Future Destroyer Named for Medal Of Honor Recipient William Charette

March 18, 2019 3:53 PM

President Dwight D. Eisenhower poses with three men to whom he has just presented the Medal of Honor for conspicuous gallantry in Korean War combat action, at the White House, Washington, D.C., 12 January 1954. Those who received the medal are (from left to right): First Lieutenant Edward R. Schowalter, Jr., U.S. Army, honored for his actions near Kumhwa, Korea, on 14 October 1952; Private First Class Ernest E. West, U.S. Army, honored for his actions near Sataeri, Korea, on 12 October 1952; and Hospital Corpsman Third Class William R. Charette, U.S. Navy, honored for his actions in Korea on 17 March 1953. Official U.S. Navy Photograph, from the collections of the Naval History and Heritage Command.

The future Arleigh Burke-class guided-missile destroyer William Charette (DDG-130) will honor a hospital corpsman awarded the Medal of Honor for his actions in the Korean War.

Master Chief William Charette joined the Navy in 1951 and served in Korea as a hospital corpsman attached to Company F, Third Platoon, 2nd Battalion, 7th Marine Regiment, 1st Division.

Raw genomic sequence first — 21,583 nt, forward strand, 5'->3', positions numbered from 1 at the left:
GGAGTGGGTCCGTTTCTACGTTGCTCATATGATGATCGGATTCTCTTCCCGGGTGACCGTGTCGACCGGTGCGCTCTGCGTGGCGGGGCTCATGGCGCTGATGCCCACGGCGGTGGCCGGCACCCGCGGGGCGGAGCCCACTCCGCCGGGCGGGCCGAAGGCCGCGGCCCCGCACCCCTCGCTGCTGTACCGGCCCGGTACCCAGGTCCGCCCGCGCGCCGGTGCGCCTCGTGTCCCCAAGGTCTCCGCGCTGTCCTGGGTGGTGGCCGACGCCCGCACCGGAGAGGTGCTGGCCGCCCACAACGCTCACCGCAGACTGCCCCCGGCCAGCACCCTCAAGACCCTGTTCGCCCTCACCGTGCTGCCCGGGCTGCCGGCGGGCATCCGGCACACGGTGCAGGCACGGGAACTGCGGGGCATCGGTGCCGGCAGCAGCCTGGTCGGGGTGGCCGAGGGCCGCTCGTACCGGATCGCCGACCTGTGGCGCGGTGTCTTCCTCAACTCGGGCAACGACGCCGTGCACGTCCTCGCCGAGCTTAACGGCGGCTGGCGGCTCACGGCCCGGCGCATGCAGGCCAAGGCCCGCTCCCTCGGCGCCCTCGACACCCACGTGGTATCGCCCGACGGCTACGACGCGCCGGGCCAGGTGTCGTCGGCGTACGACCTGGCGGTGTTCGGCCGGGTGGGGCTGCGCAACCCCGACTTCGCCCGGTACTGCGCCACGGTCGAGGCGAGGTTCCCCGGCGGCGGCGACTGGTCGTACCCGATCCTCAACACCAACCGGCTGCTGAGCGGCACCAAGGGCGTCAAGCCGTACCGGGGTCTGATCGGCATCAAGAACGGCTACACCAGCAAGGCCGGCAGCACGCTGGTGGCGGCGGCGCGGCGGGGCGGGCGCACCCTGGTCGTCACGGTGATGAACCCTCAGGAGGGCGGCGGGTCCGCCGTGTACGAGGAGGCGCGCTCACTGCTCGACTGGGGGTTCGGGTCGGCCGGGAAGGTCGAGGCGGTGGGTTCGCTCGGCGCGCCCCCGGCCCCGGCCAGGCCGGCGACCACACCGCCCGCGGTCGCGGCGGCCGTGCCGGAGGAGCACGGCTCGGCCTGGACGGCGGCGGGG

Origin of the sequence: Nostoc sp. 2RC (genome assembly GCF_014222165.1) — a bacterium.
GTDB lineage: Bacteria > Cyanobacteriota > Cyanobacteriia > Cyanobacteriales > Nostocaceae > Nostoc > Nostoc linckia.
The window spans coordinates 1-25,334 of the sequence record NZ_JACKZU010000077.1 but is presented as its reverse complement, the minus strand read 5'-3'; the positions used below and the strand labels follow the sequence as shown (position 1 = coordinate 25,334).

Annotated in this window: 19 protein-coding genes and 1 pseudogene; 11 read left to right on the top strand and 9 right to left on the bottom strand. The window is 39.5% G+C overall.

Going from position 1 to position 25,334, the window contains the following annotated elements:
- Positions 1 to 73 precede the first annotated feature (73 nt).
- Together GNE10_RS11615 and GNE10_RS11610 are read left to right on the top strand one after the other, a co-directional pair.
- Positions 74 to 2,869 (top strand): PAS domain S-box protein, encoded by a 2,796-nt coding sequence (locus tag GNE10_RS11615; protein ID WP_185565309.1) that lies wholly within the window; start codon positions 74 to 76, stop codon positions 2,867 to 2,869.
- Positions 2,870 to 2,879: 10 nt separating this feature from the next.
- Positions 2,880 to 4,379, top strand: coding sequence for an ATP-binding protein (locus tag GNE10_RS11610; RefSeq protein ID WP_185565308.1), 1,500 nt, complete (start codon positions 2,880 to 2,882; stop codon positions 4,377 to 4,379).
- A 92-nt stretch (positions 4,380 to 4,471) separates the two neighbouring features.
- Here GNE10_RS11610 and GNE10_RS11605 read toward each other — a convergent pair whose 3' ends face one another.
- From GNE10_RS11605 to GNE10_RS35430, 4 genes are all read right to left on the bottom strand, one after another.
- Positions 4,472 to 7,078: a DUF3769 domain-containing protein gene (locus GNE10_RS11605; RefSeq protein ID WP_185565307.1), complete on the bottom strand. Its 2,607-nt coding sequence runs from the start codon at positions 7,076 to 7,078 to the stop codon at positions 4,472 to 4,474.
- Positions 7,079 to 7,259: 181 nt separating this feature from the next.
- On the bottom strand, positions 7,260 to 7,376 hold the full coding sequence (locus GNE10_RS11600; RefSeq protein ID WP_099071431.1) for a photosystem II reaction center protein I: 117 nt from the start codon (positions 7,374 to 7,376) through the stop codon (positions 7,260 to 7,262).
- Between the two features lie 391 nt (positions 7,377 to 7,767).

Secretary of the Navy Richard V. Spencer announced the name of the future Arleigh Burke DDG on Monday. General Dynamics Bath Iron Works will build William Charette, which will use the Flight III destroyer design with an advanced AN/SPY-6(v) Air and Missile Defense Radar.

“The actions of Hospital Corpsman William Charette will neither be forgotten or diminished,” Spencer said in a statement. “Charette put himself at extreme risk during intense combat to render aid to Marines in need. His efforts saved lives, and I am honored that his legacy will live on in the future USS William Charette (DDG-130).”

Charette received his Medal of Honor for actions he took on March 27, 1953, when Chinese and North Korean forces attacked and overran two of three Marine hill outposts. While providing aid to a wounded Marine, an enemy grenade landed near Charette. He shielded the wounded Marine from the blast by placing his body on top of the man he was treating. Charette lost consciousness after the explosion, and then when he regained consciousness he continued providing aid to Marines, including using parts of his torn uniform to dress battle wounds, according to the Navy.

Five enlisted sailors received the Medal of Honor for actions during the Korean War. All were hospital corpsmen attached to Marine Corps units. Charette was the only living enlisted sailor awarded the Medal of Honor. He died on March 18, 2012, from complications from heart surgery, according to the Navy.

Ben Werner

Ben Werner

Ben Werner is a staff writer for USNI News. He has worked as a freelance writer in Busan, South Korea, and as a staff writer covering education and publicly traded companies for The Virginian-Pilot in Norfolk, Va., The State newspaper in Columbia, S.C., Savannah Morning News in Savannah, Ga., and Baltimore Business Journal. He earned a bachelor’s degree from the University of Maryland and a master’s degree from New York University.

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